The Joint Admission and Matriculation Board (JAMB) has requested the House of Representatives Committee on Finance to remove it from annual budgets and grant it total autonomy.
The Registrar of JAMB, Ishaq Oloyede, made the request on Wednesday while appearing before the House of Representatives Committee on Finance in Abuja.
The committee is currently holding a public hearing on the Medium Term Expenditure Framework (MTEF) ahead of the 2023 budget presentation by the executive arm.
Mr Oloyede, a professor, however, said there are conditions that should precede JAMB removal from the annual budgets.
He said one of the conditions is that JAMB should be allowed to review the examination fee upward.
He explained that the board decided to review the fees downward in 2017 after remitting N7.5 billion. He stated that the amount charged for registration fees was reduced from N5,000 to N3,500.
Mr Oleyede said given the current economic realities, the federal government should allow JAMB to revert to N5,000 and be autonomous.
He claimed that no country, except Finland—charges as low as Nigeria, noting that no country funds such an examination body fully.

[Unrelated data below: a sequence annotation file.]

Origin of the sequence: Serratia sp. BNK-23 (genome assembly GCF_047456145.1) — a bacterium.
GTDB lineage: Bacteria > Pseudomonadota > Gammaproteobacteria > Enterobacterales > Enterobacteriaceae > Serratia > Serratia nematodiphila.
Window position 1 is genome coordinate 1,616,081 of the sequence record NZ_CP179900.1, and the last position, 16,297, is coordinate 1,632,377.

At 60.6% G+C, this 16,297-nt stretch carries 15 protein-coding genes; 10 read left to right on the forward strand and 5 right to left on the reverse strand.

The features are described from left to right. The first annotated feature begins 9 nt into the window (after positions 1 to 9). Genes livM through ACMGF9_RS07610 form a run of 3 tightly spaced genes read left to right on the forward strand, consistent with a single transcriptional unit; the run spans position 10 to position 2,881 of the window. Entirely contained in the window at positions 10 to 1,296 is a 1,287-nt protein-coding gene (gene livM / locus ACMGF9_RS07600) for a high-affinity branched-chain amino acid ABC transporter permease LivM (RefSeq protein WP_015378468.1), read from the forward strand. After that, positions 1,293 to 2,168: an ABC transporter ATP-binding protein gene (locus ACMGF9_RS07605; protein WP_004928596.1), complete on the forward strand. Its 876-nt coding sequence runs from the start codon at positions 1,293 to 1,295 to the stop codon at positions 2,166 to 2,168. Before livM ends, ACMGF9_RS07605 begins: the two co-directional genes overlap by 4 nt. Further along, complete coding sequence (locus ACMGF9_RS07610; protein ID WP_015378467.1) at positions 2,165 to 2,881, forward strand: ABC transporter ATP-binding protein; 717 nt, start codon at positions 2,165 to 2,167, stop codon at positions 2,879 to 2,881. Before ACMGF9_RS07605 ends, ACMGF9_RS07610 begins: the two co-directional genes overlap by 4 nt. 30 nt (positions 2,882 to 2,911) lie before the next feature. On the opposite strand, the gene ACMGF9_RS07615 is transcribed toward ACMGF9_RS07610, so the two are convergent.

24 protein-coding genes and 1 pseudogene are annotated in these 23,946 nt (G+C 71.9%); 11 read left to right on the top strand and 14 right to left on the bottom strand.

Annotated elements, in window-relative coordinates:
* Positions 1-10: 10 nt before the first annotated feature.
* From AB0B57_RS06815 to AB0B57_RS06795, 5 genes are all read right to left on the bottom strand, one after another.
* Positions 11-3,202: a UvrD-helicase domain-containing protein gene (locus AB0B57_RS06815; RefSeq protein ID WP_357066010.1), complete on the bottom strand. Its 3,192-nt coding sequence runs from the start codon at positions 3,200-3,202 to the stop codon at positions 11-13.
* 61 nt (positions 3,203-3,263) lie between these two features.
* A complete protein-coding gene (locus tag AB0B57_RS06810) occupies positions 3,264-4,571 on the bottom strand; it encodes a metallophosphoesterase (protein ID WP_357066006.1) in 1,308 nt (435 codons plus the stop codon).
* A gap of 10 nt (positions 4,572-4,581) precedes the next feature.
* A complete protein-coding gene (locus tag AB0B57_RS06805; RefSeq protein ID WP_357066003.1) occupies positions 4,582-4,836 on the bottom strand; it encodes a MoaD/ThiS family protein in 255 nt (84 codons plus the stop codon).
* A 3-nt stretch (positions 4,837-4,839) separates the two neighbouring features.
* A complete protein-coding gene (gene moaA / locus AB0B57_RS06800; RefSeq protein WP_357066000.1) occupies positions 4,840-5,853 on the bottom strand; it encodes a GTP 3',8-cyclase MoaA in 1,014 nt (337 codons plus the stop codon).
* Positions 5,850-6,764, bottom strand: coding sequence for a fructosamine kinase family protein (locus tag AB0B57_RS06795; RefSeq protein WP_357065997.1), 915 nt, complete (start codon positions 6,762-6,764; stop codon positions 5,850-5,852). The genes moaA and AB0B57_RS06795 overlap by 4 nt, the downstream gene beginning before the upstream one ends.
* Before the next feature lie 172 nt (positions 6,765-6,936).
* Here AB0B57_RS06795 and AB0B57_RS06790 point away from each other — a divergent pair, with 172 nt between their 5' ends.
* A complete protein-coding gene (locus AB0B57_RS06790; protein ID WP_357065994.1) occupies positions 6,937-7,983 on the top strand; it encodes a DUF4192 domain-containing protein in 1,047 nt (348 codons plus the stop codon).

“There is nowhere that government funds this type of examination. They actually provide some support for the institution because students pay some token as registration fees and from it, they bear the responsibility of salaries and provide some succours.
“We are comfortable to be taken off the budget but there are conditions. One of the conditions, for example, when students registered in 2016, we collected N5,000 and that had been on for five years before I joined. When we came in, we remitted N7.5 billion. We felt it was too much and approached the federal government to reduce the fees. We have not added a kobo since.
“I believe we should revert to the N5000 we were charging. Given the inflation, if we charge N10,000– I am just giving it as an example, nobody will ask the federal government for one kobo. I am not aware of anywhere in the world, except maybe Finland— that charges as low as JAMB is charging. In Finland, we know that everything is free.
“We are hearing that you are planning to borrow billions. We are all going to sink at the end of the day. If there is any way anybody believes he can save this country, we should start doing that. The earlier we start the better for us,” he said.
The Deputy Chairman of the Committee, Saidu Abdulahi (APC, Niger), said the lawmakers are concerned about the impact on the disposable income of Nigerians.
Mr Abdulahi argued that reverting to N5,000 means transferring the burden of operating the board to parents and guardians.
The committee, however, commended Mr Oloyede for prudence and transparency in managing the affairs of JAMB.
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